Saturday, January 25, 2014

Limite (1931) :(((

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If all you can think about is how much you wish you had a handful of Dramamine and speed while watching a film then you are not having an enjoyable viewing experience.

Director Mario Peixoto’s Limite (1931) is not the worst “art” film I’ve ever seen, but it surely wasn’t good, either.  In general, I don’t like experimental film. This admission capped with the fact that this was also a silent experimental film only seemed to heighten my abhorrence.  And, unlike other avant garde films that I disliked (see L'age d'or and Un Chien Andalou), Limite also had the indecency to be exceedingly long—114 minutes of pain.

limite045axIn a rowboat to nowhere three nameless people—two women (Olga Breno and Tatiana Rey) and one man (Brutus Pedreira) indefinitely and aimlessly drift at sea.  Some semblance of what led them to this sea of abyss is told via flashbacks—but even those don’t really explain how the hell these people ended up floating in a boat together.  As such, the “story” made absolutely no sense and drug on forever—hence my need for a handful of speed.

And what of my desire for Dramamine?  Spinning, swerving, spiraling, and twirling cameras, surprisingly, capture those types of images. I suppose this is where the experimental comes into play and why this is viewed as a “cult” film, but it just gave me a migraine. 

Overall, I hated it.  The best part of the film was when they showed a clip of an old Little Tramp film.  For one blissful minute in Limite I didn’t want to scream, “Is it over YET?”

11 comments:

  1. I sympathisize with your ordeal. It helped to digest it piecemal, but not much. Frankly I cannot tell what is going on in this film. I kept losing attention or maybe it is just that nothing really happens. You are right, it is the boredom which is the real killer here.

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    1. Sooooo boring! We are on the same page here, TS.

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  2. Hi you have a nice site over here! Thanks for sharing this interesting stuff for us! If you keep up this good work I’ll visit your weblog again. Thanks!
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  3. I agree with you 100%, and so does every other blogger who has reviewed it that I've read. Other than the fact that this was a far earlier Brazilian film than any other in the book I see no reason whatsoever for including it. With almost no dialogue to listen to I freely admit that I hit the fast forward button.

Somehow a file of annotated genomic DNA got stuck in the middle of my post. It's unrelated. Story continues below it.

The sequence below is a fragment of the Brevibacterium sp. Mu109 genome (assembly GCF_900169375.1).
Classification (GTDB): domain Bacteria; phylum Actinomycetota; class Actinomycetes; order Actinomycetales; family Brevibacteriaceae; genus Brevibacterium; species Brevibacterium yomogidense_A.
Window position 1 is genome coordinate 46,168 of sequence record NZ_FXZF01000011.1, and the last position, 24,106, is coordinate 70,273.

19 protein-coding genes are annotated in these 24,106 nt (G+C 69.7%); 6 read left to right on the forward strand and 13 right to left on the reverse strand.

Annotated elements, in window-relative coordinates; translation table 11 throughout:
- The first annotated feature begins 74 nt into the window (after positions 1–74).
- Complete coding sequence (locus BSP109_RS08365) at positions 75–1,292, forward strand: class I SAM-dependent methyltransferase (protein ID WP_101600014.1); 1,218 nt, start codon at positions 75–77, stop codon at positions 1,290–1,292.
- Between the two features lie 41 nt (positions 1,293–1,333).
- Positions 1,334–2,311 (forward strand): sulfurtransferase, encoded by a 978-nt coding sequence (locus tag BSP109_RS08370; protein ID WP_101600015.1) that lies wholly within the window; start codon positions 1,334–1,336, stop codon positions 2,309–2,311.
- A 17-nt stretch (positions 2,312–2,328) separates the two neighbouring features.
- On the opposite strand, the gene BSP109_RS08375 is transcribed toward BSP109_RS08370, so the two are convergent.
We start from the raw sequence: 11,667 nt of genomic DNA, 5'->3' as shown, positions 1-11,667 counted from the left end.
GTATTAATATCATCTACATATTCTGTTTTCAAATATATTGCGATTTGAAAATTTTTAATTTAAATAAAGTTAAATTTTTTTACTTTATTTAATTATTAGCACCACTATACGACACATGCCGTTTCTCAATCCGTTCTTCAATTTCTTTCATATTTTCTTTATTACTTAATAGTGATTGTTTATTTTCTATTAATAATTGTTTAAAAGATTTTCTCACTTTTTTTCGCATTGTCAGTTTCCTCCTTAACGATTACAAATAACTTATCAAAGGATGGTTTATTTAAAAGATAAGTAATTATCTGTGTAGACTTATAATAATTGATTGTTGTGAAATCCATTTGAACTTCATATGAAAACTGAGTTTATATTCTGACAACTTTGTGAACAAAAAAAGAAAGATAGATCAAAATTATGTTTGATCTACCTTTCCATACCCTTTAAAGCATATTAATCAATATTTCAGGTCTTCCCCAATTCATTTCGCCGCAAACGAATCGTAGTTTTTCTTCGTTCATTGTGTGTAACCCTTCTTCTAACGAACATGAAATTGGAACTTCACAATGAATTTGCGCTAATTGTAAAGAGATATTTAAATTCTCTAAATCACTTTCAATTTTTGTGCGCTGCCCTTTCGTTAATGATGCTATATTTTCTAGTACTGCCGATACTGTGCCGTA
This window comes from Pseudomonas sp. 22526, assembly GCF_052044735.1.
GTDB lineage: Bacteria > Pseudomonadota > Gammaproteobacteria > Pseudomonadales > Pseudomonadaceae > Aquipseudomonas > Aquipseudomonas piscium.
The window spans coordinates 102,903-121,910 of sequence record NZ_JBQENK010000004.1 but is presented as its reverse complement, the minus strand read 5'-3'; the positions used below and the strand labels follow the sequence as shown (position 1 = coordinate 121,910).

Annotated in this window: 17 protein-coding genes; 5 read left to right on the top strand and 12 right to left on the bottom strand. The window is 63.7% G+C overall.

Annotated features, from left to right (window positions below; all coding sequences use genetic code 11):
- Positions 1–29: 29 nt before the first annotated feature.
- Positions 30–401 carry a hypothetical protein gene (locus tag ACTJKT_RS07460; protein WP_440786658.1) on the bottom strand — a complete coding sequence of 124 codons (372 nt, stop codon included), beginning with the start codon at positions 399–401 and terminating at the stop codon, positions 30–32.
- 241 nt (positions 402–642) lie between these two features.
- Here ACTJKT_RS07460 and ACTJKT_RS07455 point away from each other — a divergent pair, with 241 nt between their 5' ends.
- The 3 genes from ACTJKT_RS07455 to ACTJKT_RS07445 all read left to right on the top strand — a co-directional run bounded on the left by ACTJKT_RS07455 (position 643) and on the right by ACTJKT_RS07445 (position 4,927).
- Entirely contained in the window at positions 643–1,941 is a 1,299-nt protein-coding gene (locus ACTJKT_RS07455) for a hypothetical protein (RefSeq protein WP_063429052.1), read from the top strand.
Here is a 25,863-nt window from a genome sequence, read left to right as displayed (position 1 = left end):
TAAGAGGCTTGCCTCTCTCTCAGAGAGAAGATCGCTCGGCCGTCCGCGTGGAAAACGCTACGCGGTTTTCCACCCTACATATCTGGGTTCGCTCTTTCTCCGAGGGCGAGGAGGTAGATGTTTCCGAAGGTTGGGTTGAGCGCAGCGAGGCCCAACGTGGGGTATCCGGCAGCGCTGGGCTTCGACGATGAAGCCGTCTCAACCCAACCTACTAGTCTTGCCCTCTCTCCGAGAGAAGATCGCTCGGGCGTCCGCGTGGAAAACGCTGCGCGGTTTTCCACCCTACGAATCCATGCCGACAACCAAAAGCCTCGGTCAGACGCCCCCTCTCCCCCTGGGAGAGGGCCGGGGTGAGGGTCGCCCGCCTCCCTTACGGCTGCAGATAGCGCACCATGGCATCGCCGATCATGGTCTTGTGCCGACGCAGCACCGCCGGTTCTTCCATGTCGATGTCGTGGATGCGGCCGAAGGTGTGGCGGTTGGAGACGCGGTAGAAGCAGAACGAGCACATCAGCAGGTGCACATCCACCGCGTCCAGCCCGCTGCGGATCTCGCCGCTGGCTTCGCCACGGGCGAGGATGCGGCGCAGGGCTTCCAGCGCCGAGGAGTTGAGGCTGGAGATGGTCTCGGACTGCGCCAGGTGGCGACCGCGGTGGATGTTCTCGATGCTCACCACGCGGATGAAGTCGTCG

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    1. I always think about fast forwarding films like this, but then I stop myself, foolishly thinking that I might skip the one part that made sense. LOL!

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  4. You mean that you didn't find meaning in extended shots of a spool of thread? Or of a continued, repeated zoom of a water spigot?

    Ugh. Evidently, people like Orson Welles and David Bowie found/find this incredibly important. I think the original stock would make great kindling. What a waste of two hours.

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    1. I read that about Bowie and Welles in the book. I can see Bowie saying how much he liked it, but Welles is a mystery to me. Citizen Kane loses some of its luster now, as it may have some underlying meaning that I was unable to comprehend.

      Oh, and I agree--burn, baby, burn! Can you believe Scorsese put up money to have this restored!

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  5. Kim,
    Putting in work to save us the trouble of watching films like this stinker. ha ha
    Glad the Little Tramp gave you a moment of reprieve.
    Also, which program did you use to make your banner collage? I've been wanting to create one with Cary Grant photos for my Twitter background.
    Have a nice weekend!
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    1. I make and save my collages in Picasa, and then I open it up in PowerPoint to add my text and then save it as a JPEG.

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    2. Thanks Kim!
      I have Picasa but I had no idea you could make collages there. : (
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